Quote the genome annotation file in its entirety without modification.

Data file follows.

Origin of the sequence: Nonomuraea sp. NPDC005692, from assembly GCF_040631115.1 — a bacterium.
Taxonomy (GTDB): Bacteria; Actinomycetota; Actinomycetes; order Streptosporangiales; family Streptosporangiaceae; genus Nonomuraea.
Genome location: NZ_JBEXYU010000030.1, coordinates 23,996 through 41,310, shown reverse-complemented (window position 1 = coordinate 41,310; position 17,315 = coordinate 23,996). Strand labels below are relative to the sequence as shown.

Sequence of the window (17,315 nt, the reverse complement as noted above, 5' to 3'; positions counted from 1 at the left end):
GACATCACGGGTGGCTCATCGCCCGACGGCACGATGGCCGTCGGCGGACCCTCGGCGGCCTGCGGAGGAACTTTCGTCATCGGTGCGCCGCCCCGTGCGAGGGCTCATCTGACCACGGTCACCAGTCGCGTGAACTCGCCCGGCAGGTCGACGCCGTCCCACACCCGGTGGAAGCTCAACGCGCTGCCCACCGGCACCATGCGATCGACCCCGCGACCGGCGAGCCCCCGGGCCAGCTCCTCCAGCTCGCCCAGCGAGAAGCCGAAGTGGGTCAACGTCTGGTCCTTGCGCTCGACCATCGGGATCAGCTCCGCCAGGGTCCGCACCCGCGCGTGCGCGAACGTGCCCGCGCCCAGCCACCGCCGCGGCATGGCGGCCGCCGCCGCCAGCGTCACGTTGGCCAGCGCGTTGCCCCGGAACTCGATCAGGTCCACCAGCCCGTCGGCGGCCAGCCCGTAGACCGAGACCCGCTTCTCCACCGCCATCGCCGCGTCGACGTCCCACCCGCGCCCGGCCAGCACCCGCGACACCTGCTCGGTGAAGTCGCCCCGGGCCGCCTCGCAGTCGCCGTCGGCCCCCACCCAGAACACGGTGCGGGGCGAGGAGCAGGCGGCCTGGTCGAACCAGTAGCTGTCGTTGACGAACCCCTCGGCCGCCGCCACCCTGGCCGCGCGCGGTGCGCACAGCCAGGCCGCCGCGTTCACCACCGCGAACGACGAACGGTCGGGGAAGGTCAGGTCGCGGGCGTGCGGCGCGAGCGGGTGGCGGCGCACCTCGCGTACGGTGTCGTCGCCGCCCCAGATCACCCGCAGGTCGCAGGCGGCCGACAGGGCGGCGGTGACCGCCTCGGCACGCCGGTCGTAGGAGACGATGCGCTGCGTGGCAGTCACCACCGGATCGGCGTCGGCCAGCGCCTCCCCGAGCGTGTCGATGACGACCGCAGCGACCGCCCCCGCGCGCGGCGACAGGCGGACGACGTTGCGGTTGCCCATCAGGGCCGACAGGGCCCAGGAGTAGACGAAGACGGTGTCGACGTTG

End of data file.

Origin of the sequence: Nonomuraea sp. NPDC005692, from assembly GCF_040631115.1 — a bacterium.
Taxonomy (GTDB): Bacteria; Actinomycetota; Actinomycetes; order Streptosporangiales; family Streptosporangiaceae; genus Nonomuraea.
Genome location: NZ_JBEXYU010000030.1, coordinates 23,996 through 41,310, shown reverse-complemented (window position 1 = coordinate 41,310; position 17,315 = coordinate 23,996). Strand labels below are relative to the sequence as shown.

Sequence of the window (17,315 nt, the reverse complement as noted above, 5' to 3'; positions counted from 1 at the left end):
GACATCACGGGTGGCTCATCGCCCGACGGCACGATGGCCGTCGGCGGACCCTCGGCGGCCTGCGGAGGAACTTTCGTCATCGGTGCGCCGCCCCGTGCGAGGGCTCATCTGACCACGGTCACCAGTCGCGTGAACTCGCCCGGCAGGTCGACGCCGTCCCACACCCGGTGGAAGCTCAACGCGCTGCCCACCGGCACCATGCGATCGACCCCGCGACCGGCGAGCCCCCGGGCCAGCTCCTCCAGCTCGCCCAGCGAGAAGCCGAAGTGGGTCAACGTCTGGTCCTTGCGCTCGACCATCGGGATCAGCTCCGCCAGGGTCCGCACCCGCGCGTGCGCGAACGTGCCCGCGCCCAGCCACCGCCGCGGCATGGCGGCCGCCGCCGCCAGCGTCACGTTGGCCAGCGCGTTGCCCCGGAACTCGATCAGGTCCACCAGCCCGTCGGCGGCCAGCCCGTAGACCGAGACCCGCTTCTCCACCGCCATCGCCGCGTCGACGTCCCACCCGCGCCCGGCCAGCACCCGCGACACCTGCTCGGTGAAGTCGCCCCGGGCCGCCTCGCAGTCGCCGTCGGCCCCCACCCAGAACACGGTGCGGGGCGAGGAGCAGGCGGCCTGGTCGAACCAGTAGCTGTCGTTGACGAACCCCTCGGCCGCCGCCACCCTGGCCGCGCGCGGTGCGCACAGCCAGGCCGCCGCGTTCACCACCGCGAACGACGAACGGTCGGGGAAGGTCAGGTCGCGGGCGTGCGGCGCGAGCGGGTGGCGGCGCACCTCGCGTACGGTGTCGTCGCCGCCCCAGATCACCCGCAGGTCGCAGGCGGCCGACAGGGCGGCGGTGACCGCCTCGGCACGCCGGTCGTAGGAGACGATGCGCTGCGTGGCAGTCACCACCGGATCGGCGTCGGCCAGCGCCTCCCCGAGCGTGTCGATGACGACCGCAGCGACCGCCCCCGCGCGCGGCGACAGGCGGACGACGTTGCGGTTGCCCATCAGGGCCGACAGGGCCCAGGAGTAGACGAAGACGGTGTCGACGTTG